Misawa's Draughon Range helps pilots prepare to counter North Korean threats
DRAUGHON RANGE, Japan — The seeds of victory over the Islamic State in Iraq and Syria were sown on a desolate beach in northern Japan. Now, Air Force and Navy pilots are there preparing for a more sophisticated enemy: North Korea.
Draughon Range encompasses 1,900 acres of sand dunes and forest near Misawa Air Base. It’s where Air Force and Navy pilots train to defeat enemy air defenses — a mission that would be crucial to any fight on the Korean Peninsula.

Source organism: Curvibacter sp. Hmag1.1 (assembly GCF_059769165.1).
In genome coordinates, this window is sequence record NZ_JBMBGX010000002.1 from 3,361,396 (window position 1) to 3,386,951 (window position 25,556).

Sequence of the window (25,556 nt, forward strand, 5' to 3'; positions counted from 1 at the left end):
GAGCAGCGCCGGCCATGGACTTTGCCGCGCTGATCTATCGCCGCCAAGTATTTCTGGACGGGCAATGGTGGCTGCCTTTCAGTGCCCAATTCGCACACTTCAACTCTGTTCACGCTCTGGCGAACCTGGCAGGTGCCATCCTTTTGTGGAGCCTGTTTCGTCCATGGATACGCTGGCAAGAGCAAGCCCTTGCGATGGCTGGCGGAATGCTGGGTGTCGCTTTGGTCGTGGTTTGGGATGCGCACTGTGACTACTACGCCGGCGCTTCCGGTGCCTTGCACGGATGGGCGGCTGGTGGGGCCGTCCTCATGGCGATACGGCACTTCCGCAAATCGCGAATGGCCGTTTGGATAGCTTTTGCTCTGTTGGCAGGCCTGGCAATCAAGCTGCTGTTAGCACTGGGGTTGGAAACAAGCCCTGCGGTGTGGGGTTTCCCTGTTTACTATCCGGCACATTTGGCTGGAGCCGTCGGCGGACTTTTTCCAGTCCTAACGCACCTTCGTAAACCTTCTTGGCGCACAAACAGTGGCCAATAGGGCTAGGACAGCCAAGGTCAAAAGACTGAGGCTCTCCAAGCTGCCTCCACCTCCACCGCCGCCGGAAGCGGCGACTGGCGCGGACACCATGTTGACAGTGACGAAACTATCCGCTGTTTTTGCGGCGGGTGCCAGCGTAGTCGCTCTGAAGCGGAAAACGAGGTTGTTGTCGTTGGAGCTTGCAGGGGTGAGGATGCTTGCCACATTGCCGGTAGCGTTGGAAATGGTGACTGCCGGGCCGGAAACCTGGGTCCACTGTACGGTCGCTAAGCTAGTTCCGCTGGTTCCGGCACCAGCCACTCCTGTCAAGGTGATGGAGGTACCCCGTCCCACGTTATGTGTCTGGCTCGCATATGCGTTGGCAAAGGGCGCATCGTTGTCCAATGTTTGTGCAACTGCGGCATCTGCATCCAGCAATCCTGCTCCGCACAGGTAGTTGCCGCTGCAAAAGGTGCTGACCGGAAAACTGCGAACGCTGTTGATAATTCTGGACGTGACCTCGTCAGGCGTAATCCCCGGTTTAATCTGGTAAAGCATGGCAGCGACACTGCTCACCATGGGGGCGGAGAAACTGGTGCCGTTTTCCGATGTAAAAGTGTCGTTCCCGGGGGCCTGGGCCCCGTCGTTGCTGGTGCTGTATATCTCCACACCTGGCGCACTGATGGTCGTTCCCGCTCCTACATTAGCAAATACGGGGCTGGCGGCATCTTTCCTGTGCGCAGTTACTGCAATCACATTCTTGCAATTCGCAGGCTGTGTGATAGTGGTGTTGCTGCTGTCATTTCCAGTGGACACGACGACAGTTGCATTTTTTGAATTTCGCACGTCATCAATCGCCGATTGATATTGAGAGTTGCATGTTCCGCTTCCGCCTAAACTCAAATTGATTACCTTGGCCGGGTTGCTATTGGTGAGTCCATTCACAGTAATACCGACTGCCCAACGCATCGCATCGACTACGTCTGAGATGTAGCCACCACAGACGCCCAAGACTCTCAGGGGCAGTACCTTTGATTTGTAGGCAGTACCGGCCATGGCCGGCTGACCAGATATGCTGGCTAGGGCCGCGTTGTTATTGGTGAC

The suppression of enemy air defense, or SEAD, mission — also known as Wild Weasel — was born during the Vietnam War and has evolved to make use of Navy EA-18 Growlers capable of jamming enemy radar and Air Force F-16 Fighting Falcons charged with destroying radar and missile launchers via precision bombing.
“We find, fix and target radars and missiles and provide access for other aircraft,” said 35th Fighter Wing Commander Col. Scott Jobe. He leads Misawa’s two squadrons of F-16s – jets that would be among the first to cross the Demilitarized Zone if a war were to happen.
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